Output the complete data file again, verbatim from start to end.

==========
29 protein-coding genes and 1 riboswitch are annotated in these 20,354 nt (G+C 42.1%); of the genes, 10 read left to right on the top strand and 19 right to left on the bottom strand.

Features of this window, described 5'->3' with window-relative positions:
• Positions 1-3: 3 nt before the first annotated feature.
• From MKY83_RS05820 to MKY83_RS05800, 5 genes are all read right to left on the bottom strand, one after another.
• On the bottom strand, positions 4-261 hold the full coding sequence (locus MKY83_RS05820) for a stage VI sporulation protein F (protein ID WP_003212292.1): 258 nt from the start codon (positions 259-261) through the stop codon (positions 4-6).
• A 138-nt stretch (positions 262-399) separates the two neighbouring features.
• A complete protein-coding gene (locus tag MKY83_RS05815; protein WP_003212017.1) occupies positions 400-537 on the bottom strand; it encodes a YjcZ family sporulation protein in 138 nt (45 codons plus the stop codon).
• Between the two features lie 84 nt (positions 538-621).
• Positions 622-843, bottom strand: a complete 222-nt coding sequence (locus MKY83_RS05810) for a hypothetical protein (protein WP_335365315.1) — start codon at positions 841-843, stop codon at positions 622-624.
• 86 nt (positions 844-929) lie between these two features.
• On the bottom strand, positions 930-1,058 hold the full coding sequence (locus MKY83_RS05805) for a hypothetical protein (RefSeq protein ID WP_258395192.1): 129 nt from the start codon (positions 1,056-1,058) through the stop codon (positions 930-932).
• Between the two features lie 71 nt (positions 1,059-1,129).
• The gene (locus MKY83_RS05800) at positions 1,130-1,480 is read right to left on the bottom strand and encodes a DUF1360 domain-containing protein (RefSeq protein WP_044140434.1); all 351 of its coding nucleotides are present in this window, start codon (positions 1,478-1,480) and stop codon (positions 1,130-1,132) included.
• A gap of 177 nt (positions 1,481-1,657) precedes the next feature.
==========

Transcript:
29 protein-coding genes and 1 riboswitch are annotated in these 20,354 nt (G+C 42.1%); of the genes, 10 read left to right on the top strand and 19 right to left on the bottom strand.

Features of this window, described 5'->3' with window-relative positions:
• Positions 1-3: 3 nt before the first annotated feature.
• From MKY83_RS05820 to MKY83_RS05800, 5 genes are all read right to left on the bottom strand, one after another.
• On the bottom strand, positions 4-261 hold the full coding sequence (locus MKY83_RS05820) for a stage VI sporulation protein F (protein ID WP_003212292.1): 258 nt from the start codon (positions 259-261) through the stop codon (positions 4-6).
• A 138-nt stretch (positions 262-399) separates the two neighbouring features.
• A complete protein-coding gene (locus tag MKY83_RS05815; protein WP_003212017.1) occupies positions 400-537 on the bottom strand; it encodes a YjcZ family sporulation protein in 138 nt (45 codons plus the stop codon).
• Between the two features lie 84 nt (positions 538-621).
• Positions 622-843, bottom strand: a complete 222-nt coding sequence (locus MKY83_RS05810) for a hypothetical protein (protein WP_335365315.1) — start codon at positions 841-843, stop codon at positions 622-624.
• 86 nt (positions 844-929) lie between these two features.
• On the bottom strand, positions 930-1,058 hold the full coding sequence (locus MKY83_RS05805) for a hypothetical protein (RefSeq protein ID WP_258395192.1): 129 nt from the start codon (positions 1,056-1,058) through the stop codon (positions 930-932).
• Between the two features lie 71 nt (positions 1,059-1,129).
• The gene (locus MKY83_RS05800) at positions 1,130-1,480 is read right to left on the bottom strand and encodes a DUF1360 domain-containing protein (RefSeq protein WP_044140434.1); all 351 of its coding nucleotides are present in this window, start codon (positions 1,478-1,480) and stop codon (positions 1,130-1,132) included.
• A gap of 177 nt (positions 1,481-1,657) precedes the next feature.